ISIS and ‘Domestic’ Terrorism

In reacting to terrorism, Obama cannot bring himself to say the words ‘radical Islam.’

By Victor Davis Hanson // National Review Online

There are many threads to the horror in Orlando.

Most disturbing is the serial inability of the Obama administration — in this case as after the attacks at Fort Hood and in Boston and San Bernardino — even to name the culprits as radical Islamists. Major Hasan shouts “Allahu akbar!” and Omar Mateen calls 911 in mediis interfectis to boast of his ISIS affiliation — and yet the administration can still not utter the name of the catalyst of their attacks: radical Islam. It is hard to envision any clearer Islamist self-identification, other than name tags and uniforms. The Obama team seems to fear the unwelcome public responses to these repeated terrorist operations rather than seeing them as requisites for changing policies to prevent their recurrence.

On receiving news of the attack, Obama almost immediately called for greater tolerance for the LGBT community — as if American society, rather than jihadism and the cultural homophobia so characteristic of the Middle East, had fueled the attack; or as if Mateen had not phoned in his ISIS affiliation. Obama strained to find vocabulary equivalent to “workplace violence” and was reduced to suggesting that the Orlando club was a nexus for gay solidarity and thus a target of endemic LGBT hatred, a half- but only half-right summation. Why is Obama’s first reaction always to find perceived fault within American society rather than with radical Islamism, an ideology certainly at odds with all progressive notions of gay rights, feminism, and religious tolerance?

In Obama’s view, it appears, the problem was a dearth of the community-organizing spirit, not of anti-terrorist measures. And then he channeled the gun-control narrative — forgetting apparently that the Islamist security officer Mateen had passed the requisite background checks to get his guns (Quis custodiet ipsos custodes?), and that the Boston massacre, the beheading in Oklahoma, and the stabbings at UC Merced had nothing to do with firearms, and that the strictest firearms legislation in the world did little to prevent Islamist terrorism in Belgium and France. Obama, both ideologically and temperamentally, apparently is not up to the task of putting the security of American citizens at a higher priority than his preconceived multicultural ideas of Middle Eastern “difference” and his domestic agendas. Or perhaps he believes, as do many, that there is no practicable way to prevent these sorts of radical-Islamist killers from murdering Americans. Banning knives, box-cutters, pressure cookers, ball-bearings, and all guns will not stop the Tsarnaevs and Mateens of the world, although holding accountable authorities who ignore warning signals about radical Islamists might.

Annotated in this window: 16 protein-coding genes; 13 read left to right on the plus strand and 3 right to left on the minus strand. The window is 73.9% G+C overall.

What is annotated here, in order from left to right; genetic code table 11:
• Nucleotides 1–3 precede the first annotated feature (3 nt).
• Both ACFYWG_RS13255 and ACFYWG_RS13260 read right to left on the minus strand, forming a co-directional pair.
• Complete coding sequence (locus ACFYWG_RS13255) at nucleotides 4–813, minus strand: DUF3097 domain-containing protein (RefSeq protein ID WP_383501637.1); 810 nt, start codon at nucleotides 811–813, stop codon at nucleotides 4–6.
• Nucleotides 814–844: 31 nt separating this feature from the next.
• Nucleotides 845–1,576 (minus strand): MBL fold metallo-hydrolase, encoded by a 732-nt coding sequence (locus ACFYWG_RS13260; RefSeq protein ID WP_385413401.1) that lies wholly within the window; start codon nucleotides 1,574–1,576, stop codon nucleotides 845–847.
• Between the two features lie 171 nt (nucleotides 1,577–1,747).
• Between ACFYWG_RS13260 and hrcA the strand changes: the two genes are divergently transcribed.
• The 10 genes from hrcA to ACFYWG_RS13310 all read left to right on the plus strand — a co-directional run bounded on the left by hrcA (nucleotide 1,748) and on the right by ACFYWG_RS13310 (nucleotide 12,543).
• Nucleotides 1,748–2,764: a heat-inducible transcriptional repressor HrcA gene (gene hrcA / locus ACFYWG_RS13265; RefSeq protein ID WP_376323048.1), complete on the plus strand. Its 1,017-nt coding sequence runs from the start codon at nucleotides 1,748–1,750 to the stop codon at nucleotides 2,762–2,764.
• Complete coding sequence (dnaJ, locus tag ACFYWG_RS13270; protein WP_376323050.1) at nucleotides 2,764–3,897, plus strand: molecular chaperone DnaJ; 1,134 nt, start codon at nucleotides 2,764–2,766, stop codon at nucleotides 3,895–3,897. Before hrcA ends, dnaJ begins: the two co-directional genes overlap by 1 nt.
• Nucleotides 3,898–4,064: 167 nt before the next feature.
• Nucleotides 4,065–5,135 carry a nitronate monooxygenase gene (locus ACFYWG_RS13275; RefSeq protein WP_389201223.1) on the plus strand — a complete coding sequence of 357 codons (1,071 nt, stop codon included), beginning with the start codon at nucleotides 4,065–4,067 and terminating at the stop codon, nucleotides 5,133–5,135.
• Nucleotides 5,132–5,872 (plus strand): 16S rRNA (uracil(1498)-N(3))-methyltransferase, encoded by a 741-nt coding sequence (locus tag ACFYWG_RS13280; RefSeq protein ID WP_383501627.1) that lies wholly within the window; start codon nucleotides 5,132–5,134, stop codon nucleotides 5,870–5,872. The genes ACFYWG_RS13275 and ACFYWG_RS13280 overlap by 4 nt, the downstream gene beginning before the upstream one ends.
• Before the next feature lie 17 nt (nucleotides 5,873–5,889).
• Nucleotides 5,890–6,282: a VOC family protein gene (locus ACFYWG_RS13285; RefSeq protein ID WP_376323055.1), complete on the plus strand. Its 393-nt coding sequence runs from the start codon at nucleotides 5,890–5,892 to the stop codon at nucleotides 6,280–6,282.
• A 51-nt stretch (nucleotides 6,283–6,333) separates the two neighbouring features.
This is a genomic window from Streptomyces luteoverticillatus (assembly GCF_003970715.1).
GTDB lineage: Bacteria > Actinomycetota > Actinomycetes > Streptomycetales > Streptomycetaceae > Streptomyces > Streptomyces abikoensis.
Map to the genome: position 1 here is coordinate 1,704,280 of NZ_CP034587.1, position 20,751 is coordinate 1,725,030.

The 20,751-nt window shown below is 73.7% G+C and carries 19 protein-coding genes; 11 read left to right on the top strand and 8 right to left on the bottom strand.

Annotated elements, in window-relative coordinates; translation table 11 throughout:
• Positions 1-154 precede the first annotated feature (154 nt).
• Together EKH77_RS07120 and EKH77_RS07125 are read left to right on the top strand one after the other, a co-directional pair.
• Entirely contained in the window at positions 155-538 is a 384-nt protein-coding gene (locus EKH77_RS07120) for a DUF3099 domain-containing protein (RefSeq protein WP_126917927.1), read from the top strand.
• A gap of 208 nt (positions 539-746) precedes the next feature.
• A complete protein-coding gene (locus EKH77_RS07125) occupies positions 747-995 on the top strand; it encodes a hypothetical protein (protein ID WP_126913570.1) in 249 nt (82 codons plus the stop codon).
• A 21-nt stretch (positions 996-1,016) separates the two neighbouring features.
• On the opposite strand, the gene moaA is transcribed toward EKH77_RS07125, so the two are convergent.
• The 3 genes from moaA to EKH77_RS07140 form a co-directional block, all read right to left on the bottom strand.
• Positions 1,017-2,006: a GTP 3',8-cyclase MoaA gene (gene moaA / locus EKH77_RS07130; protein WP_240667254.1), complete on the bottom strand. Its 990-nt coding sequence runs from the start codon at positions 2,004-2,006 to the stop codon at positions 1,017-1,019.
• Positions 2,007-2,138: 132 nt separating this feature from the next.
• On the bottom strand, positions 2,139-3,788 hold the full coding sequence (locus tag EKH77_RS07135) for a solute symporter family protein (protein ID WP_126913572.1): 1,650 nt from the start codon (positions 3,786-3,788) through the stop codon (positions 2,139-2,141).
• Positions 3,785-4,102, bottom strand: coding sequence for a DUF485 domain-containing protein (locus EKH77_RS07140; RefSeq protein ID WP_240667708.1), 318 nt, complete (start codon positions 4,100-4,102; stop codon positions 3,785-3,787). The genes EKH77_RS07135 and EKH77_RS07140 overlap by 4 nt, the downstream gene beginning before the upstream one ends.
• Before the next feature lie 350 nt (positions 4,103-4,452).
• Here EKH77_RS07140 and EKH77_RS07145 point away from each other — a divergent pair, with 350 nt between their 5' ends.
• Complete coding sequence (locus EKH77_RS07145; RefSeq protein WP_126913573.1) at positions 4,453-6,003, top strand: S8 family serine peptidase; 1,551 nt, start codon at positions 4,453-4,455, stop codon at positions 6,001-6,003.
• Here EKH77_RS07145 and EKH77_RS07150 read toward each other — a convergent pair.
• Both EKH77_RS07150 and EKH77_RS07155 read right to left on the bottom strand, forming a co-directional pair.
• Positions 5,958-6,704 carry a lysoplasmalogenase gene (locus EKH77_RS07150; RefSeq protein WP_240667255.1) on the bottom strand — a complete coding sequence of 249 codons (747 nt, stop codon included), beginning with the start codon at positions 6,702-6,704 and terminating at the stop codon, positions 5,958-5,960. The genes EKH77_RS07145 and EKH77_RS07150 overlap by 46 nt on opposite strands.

The issue of immigration, as in the Boston and San Bernardino cases, again comes to the fore. Something has broken down in our once-successful formula of assimilation and integration. Immigrants still insist on seeking out the Great Satan, and yet on occasion — as in the case of the Mateens — they raise a certain type of second-generation young male who ignores the magnanimity of the United States — which is, after all, his native country. These young men see the West as deserving to be attacked rather than to be appreciated as a life raft for their parents. Certainly, Mateen, Hasan, the Tsarnaevs, and Syed Farook did not show much of a sense of gratitude on behalf of their refugee parents. Perhaps they had gleaned the wrong lessons from our own politically correct nonchalance toward those who traffic in jihadism and Islamism in the U.S. without worry over the consequences.